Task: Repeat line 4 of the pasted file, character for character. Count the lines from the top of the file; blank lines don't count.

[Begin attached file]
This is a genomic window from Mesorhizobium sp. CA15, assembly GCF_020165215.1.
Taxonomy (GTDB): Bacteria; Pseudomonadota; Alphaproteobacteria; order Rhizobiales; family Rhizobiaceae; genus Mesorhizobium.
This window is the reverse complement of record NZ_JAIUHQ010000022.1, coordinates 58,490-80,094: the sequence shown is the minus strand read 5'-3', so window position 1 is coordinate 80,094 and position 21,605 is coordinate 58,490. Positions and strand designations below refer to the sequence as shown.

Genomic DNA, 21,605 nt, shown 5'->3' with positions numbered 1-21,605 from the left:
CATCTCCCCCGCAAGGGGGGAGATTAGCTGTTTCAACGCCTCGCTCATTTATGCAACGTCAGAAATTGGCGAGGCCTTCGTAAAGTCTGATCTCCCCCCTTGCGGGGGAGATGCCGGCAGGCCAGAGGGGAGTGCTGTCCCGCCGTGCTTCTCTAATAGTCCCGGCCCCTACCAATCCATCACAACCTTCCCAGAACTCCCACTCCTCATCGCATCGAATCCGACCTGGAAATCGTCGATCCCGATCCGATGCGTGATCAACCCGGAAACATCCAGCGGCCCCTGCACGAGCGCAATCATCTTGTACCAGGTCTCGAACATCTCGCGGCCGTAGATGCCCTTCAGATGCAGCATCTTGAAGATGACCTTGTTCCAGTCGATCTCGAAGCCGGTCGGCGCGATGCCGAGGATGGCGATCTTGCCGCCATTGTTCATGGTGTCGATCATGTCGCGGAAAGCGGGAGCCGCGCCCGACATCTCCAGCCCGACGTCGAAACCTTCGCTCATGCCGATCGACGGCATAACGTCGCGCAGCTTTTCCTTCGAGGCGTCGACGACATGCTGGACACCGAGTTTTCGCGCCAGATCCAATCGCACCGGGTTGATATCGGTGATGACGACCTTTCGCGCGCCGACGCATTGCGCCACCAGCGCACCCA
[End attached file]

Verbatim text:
Genomic DNA, 21,605 nt, shown 5'->3' with positions numbered 1-21,605 from the left: